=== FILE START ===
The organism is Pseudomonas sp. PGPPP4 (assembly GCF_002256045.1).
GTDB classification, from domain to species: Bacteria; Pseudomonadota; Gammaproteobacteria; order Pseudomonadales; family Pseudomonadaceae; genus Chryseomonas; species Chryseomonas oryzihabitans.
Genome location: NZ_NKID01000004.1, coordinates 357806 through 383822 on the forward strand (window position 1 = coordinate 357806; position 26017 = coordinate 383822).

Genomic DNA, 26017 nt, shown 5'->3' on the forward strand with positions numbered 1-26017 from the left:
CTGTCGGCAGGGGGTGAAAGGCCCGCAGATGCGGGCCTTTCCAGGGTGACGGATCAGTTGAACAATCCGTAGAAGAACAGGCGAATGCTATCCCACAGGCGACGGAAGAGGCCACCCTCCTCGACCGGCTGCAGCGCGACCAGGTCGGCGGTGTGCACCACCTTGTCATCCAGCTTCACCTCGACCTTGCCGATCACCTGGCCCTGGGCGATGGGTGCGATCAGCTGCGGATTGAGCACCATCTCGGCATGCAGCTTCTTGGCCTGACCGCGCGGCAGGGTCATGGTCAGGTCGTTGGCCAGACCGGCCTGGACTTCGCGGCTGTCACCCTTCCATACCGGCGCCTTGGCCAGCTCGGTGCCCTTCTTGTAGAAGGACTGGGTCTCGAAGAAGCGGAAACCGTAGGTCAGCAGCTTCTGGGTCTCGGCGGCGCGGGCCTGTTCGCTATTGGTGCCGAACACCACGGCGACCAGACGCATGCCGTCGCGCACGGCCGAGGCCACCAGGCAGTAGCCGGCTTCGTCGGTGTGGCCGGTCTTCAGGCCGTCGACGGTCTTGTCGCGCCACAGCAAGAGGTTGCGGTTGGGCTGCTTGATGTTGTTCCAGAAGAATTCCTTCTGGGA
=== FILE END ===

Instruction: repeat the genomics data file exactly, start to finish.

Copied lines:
The organism is Pseudomonas sp. PGPPP4 (assembly GCF_002256045.1).
GTDB classification, from domain to species: Bacteria; Pseudomonadota; Gammaproteobacteria; order Pseudomonadales; family Pseudomonadaceae; genus Chryseomonas; species Chryseomonas oryzihabitans.
Genome location: NZ_NKID01000004.1, coordinates 357806 through 383822 on the forward strand (window position 1 = coordinate 357806; position 26017 = coordinate 383822).

Genomic DNA, 26017 nt, shown 5'->3' on the forward strand with positions numbered 1-26017 from the left:
CTGTCGGCAGGGGGTGAAAGGCCCGCAGATGCGGGCCTTTCCAGGGTGACGGATCAGTTGAACAATCCGTAGAAGAACAGGCGAATGCTATCCCACAGGCGACGGAAGAGGCCACCCTCCTCGACCGGCTGCAGCGCGACCAGGTCGGCGGTGTGCACCACCTTGTCATCCAGCTTCACCTCGACCTTGCCGATCACCTGGCCCTGGGCGATGGGTGCGATCAGCTGCGGATTGAGCACCATCTCGGCATGCAGCTTCTTGGCCTGACCGCGCGGCAGGGTCATGGTCAGGTCGTTGGCCAGACCGGCCTGGACTTCGCGGCTGTCACCCTTCCATACCGGCGCCTTGGCCAGCTCGGTGCCCTTCTTGTAGAAGGACTGGGTCTCGAAGAAGCGGAAACCGTAGGTCAGCAGCTTCTGGGTCTCGGCGGCGCGGGCCTGTTCGCTATTGGTGCCGAACACCACGGCGACCAGACGCATGCCGTCGCGCACGGCCGAGGCCACCAGGCAGTAGCCGGCTTCGTCGGTGTGGCCGGTCTTCAGGCCGTCGACGGTCTTGTCGCGCCACAGCAAGAGGTTGCGGTTGGGCTGCTTGATGTTGTTCCAGAAGAATTCCTTCTGGGA